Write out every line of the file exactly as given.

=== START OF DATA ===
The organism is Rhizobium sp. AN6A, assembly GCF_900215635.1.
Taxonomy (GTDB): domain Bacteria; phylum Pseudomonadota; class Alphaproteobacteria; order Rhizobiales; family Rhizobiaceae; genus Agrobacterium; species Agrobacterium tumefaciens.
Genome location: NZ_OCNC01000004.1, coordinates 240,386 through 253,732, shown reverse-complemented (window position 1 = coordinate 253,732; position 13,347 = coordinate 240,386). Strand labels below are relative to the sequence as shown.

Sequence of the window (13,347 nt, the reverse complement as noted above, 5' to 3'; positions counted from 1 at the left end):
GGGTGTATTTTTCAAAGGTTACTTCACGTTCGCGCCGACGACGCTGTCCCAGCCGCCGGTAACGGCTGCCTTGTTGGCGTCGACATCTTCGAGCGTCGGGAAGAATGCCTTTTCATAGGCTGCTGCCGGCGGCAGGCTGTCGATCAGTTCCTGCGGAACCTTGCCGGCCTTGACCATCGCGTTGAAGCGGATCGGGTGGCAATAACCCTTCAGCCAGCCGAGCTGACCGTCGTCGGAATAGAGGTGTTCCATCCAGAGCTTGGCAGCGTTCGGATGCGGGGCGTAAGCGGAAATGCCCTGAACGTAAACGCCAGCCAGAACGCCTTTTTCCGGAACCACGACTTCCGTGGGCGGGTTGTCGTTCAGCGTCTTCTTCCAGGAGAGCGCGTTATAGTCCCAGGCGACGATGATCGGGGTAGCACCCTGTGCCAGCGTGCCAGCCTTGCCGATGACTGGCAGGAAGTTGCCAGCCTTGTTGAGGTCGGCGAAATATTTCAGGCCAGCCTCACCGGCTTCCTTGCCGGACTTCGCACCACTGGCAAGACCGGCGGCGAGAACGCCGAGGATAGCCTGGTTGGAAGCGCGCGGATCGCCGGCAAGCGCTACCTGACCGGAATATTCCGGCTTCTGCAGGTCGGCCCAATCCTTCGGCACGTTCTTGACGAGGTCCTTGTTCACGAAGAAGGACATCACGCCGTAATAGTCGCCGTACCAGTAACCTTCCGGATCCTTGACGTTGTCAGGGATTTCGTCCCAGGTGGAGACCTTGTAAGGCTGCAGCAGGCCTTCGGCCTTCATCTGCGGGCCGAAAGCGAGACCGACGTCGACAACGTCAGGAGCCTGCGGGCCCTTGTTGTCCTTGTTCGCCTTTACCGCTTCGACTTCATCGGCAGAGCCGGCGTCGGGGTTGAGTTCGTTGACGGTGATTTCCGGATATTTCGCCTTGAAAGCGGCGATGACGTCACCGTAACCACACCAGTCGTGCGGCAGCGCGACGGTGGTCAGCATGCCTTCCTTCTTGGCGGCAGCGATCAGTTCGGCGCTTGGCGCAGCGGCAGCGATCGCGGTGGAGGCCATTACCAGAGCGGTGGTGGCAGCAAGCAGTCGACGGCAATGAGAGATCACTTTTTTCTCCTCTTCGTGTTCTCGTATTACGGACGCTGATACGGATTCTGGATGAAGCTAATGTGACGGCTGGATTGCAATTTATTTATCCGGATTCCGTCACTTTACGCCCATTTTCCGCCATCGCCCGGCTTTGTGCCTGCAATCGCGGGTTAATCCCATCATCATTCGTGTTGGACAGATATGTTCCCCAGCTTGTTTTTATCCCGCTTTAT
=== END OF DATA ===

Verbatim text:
The organism is Rhizobium sp. AN6A, assembly GCF_900215635.1.
Taxonomy (GTDB): domain Bacteria; phylum Pseudomonadota; class Alphaproteobacteria; order Rhizobiales; family Rhizobiaceae; genus Agrobacterium; species Agrobacterium tumefaciens.
Genome location: NZ_OCNC01000004.1, coordinates 240,386 through 253,732, shown reverse-complemented (window position 1 = coordinate 253,732; position 13,347 = coordinate 240,386). Strand labels below are relative to the sequence as shown.

Sequence of the window (13,347 nt, the reverse complement as noted above, 5' to 3'; positions counted from 1 at the left end):
GGGTGTATTTTTCAAAGGTTACTTCACGTTCGCGCCGACGACGCTGTCCCAGCCGCCGGTAACGGCTGCCTTGTTGGCGTCGACATCTTCGAGCGTCGGGAAGAATGCCTTTTCATAGGCTGCTGCCGGCGGCAGGCTGTCGATCAGTTCCTGCGGAACCTTGCCGGCCTTGACCATCGCGTTGAAGCGGATCGGGTGGCAATAACCCTTCAGCCAGCCGAGCTGACCGTCGTCGGAATAGAGGTGTTCCATCCAGAGCTTGGCAGCGTTCGGATGCGGGGCGTAAGCGGAAATGCCCTGAACGTAAACGCCAGCCAGAACGCCTTTTTCCGGAACCACGACTTCCGTGGGCGGGTTGTCGTTCAGCGTCTTCTTCCAGGAGAGCGCGTTATAGTCCCAGGCGACGATGATCGGGGTAGCACCCTGTGCCAGCGTGCCAGCCTTGCCGATGACTGGCAGGAAGTTGCCAGCCTTGTTGAGGTCGGCGAAATATTTCAGGCCAGCCTCACCGGCTTCCTTGCCGGACTTCGCACCACTGGCAAGACCGGCGGCGAGAACGCCGAGGATAGCCTGGTTGGAAGCGCGCGGATCGCCGGCAAGCGCTACCTGACCGGAATATTCCGGCTTCTGCAGGTCGGCCCAATCCTTCGGCACGTTCTTGACGAGGTCCTTGTTCACGAAGAAGGACATCACGCCGTAATAGTCGCCGTACCAGTAACCTTCCGGATCCTTGACGTTGTCAGGGATTTCGTCCCAGGTGGAGACCTTGTAAGGCTGCAGCAGGCCTTCGGCCTTCATCTGCGGGCCGAAAGCGAGACCGACGTCGACAACGTCAGGAGCCTGCGGGCCCTTGTTGTCCTTGTTCGCCTTTACCGCTTCGACTTCATCGGCAGAGCCGGCGTCGGGGTTGAGTTCGTTGACGGTGATTTCCGGATATTTCGCCTTGAAAGCGGCGATGACGTCACCGTAACCACACCAGTCGTGCGGCAGCGCGACGGTGGTCAGCATGCCTTCCTTCTTGGCGGCAGCGATCAGTTCGGCGCTTGGCGCAGCGGCAGCGATCGCGGTGGAGGCCATTACCAGAGCGGTGGTGGCAGCAAGCAGTCGACGGCAATGAGAGATCACTTTTTTCTCCTCTTCGTGTTCTCGTATTACGGACGCTGATACGGATTCTGGATGAAGCTAATGTGACGGCTGGATTGCAATTTATTTATCCGGATTCCGTCACTTTACGCCCATTTTCCGCCATCGCCCGGCTTTGTGCCTGCAATCGCGGGTTAATCCCATCATCATTCGTGTTGGACAGATATGTTCCCCAGCTTGTTTTTATCCCGCTTTAT